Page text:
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I like to think of myself as being fairly cross-culturally savvy. I preached my first sermon in Spanish while doing an internship in Spain. I served as an interpreter for an English speaking pastor in Mexico and I have lived and served churches in both the US and Canada--and yes, that counts. What also counts are many years working with youth. So, I am a bit flummoxed by the fact that I find navigating the digital world difficult. I am an immigrant who continues to flounder. The following is a perfect example: After moving to Canada I wanted to stay in better touch with my daughters who were studying at Calvin. At a meal with new congregation members during my daughters’ visit to us in our new home I announced that I had single handedly signed up for “Snype” so that I could talk to them via the internet for free.  I was so proud of myself that it took awhile for the groans and disappointed “Oh, Moms" to hit me. Apparently, one shouldn’t brag about technical prowess if one does not know the name of the technology she is using.

This is not the first time I have stumbled and fallen.  When our church in Cinci decided to switch from flimsys and the overhead, to Powerpoint and a projector, I volunteered to get trained on how to make “stunning” worship presentations.  The instructor promised to go slow for us novices and began at square one, “Right Click on this icon.”  I followed instructions and typed c l i c k  on my screen, several times actually, and never did my screen have the same images as the other folks at my table.  It took the instructor a good 5 minutes to stop laughing and continue our class.  Who knew there was a right click button?

I am not a Luddite.  I want to adopt and adapt, but I find it challenging and I need help.  I will not be the expert who can speak into this part of my students’ lives.  I will always speak with a thick accent that belies my status as a resident alien.  It is tempting to be quick to vilify technology that I do not understand, whether it is social media, or video gaming, or the constant and fluid change in the technological landscape.  I remember preaching once and the entire first 2 rows of young people were texting or messing with their phones.  I wanted to yell, "Unless you are getting a text from Jesus…." I totally get wanting to ban phones from group meetings. Here is one more area where adults and students can wrestle for control.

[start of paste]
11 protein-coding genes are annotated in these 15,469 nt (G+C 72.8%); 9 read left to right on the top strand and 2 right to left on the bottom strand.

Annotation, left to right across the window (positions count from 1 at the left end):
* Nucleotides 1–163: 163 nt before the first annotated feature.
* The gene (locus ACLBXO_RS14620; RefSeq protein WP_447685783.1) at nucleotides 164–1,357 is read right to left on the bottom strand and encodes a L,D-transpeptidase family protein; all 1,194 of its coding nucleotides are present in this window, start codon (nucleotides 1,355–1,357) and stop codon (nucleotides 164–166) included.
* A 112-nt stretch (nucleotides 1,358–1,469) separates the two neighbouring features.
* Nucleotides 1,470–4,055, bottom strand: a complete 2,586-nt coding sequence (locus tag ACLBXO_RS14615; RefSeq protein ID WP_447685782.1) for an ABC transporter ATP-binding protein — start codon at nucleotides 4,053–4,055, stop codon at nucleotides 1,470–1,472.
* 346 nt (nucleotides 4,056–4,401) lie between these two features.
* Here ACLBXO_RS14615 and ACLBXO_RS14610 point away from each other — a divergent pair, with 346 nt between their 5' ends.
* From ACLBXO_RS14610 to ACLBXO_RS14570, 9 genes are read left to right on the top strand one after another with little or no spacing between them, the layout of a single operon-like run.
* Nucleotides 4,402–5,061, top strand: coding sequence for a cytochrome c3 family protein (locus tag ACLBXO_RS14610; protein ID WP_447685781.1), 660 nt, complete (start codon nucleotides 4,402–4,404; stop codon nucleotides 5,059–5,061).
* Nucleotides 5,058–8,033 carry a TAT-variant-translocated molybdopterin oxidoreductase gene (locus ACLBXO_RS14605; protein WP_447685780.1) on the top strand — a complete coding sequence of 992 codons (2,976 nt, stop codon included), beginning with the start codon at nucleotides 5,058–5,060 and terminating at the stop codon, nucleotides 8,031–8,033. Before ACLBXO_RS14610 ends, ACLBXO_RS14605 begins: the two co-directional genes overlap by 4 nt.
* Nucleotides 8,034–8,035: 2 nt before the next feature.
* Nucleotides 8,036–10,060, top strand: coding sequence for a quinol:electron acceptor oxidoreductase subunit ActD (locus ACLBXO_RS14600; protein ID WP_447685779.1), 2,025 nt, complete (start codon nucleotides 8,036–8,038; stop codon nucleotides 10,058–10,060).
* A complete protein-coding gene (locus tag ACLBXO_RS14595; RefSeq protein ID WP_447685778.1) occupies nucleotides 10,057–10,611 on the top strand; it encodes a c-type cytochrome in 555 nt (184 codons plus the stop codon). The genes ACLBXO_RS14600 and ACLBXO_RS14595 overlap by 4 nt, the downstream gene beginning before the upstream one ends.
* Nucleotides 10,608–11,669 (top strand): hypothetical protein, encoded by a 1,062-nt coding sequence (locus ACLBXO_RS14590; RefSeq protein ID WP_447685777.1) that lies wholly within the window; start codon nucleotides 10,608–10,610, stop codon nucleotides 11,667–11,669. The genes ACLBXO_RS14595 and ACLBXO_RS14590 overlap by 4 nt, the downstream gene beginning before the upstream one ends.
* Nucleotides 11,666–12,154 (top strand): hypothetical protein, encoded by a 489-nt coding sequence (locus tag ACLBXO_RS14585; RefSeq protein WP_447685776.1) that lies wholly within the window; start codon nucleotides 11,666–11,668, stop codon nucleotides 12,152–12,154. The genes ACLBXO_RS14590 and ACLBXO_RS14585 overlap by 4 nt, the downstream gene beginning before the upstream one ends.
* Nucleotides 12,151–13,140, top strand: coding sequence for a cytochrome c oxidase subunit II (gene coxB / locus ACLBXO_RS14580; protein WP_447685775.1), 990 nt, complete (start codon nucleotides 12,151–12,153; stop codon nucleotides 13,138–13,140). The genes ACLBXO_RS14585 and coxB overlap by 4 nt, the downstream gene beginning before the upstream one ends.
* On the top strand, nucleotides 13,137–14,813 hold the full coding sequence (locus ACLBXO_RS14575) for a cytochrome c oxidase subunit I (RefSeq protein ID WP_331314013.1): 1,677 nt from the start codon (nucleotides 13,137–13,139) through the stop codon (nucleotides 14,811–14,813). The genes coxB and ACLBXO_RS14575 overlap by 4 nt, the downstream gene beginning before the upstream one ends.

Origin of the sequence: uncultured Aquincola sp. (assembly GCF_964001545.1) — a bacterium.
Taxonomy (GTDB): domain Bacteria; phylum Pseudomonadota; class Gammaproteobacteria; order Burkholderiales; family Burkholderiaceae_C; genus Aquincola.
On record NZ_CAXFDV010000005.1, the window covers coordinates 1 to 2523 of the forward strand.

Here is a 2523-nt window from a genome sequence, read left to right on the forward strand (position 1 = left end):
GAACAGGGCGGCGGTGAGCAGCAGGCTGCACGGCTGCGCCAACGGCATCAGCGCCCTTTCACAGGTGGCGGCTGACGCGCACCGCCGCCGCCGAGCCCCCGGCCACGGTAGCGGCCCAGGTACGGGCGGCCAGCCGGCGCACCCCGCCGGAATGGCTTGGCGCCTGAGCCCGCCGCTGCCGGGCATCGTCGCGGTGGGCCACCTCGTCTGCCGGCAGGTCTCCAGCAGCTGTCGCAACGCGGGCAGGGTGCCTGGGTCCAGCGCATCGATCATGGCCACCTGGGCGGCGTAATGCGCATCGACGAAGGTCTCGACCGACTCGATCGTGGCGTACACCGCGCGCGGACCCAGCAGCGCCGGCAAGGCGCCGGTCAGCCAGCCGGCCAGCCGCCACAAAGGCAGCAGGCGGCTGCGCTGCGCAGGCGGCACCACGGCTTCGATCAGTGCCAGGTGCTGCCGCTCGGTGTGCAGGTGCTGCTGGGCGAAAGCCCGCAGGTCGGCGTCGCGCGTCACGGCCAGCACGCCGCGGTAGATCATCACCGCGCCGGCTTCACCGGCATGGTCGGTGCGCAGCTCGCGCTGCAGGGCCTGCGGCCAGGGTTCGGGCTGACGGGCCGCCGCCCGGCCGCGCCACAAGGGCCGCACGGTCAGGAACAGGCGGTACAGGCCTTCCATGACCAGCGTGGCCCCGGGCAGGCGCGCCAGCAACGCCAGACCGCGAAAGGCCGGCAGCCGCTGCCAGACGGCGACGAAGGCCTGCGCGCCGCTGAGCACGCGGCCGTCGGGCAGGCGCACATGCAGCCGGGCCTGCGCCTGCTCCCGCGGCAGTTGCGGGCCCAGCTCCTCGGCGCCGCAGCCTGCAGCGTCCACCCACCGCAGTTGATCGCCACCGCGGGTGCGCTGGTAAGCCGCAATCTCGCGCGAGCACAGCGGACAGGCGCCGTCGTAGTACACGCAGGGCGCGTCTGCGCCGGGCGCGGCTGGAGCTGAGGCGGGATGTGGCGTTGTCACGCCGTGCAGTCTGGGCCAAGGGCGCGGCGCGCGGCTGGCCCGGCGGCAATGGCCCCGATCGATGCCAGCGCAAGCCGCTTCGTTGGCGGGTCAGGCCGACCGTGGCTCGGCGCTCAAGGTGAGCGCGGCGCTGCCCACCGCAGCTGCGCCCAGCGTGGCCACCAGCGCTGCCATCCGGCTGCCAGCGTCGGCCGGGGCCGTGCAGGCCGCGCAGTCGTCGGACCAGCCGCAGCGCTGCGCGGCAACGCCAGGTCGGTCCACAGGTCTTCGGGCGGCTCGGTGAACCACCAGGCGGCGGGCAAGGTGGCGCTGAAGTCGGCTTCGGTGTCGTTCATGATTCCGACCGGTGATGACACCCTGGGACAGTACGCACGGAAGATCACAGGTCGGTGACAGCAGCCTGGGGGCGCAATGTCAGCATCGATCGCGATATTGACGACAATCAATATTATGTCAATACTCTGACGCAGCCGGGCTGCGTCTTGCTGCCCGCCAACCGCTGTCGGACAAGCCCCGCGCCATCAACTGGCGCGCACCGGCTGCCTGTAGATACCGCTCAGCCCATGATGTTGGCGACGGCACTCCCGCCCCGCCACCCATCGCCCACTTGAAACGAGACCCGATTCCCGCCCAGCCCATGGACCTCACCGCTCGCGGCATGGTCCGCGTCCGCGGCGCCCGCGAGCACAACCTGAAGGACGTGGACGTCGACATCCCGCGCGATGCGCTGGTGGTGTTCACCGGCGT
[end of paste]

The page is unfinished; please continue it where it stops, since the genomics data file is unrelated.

A better solution for me is to engage in some solid reverse mentor/coaching where my youth can take the lead in helping me navigate a culture that will probably always be somewhat strange and daunting and out of my comfort zone.  This is their world and I need them to guide me.  Just like learning Spanish, I will need them to teach me a new language.  One resource that I found helpful is Sid Koop’s study on technology at Truth Matters.   I pray that in the journey together my students and I can have some awesome conversations on discerning how to engage “Christian-ly” in the digital world.  I will try to have a humble, teachable heart.  Hopefully, when explaining to me why their pastor shouldn’t sign up for certain social media, or why they are censoring some of their video games, we will come to some conclusions about what  true, noble, right, pure, lovely, admirable, excellent or praiseworthy things to think on (or engage in)... together.


Leslie: All of us immigrants have had similar moments, but no digital immigrant no longer has any excuse, because even the best excuses no longer connect us with the digital only sets us further behind....which I realize is happening just in the feew minutes it takes me to respond positively to this blog : >)  have a great day!

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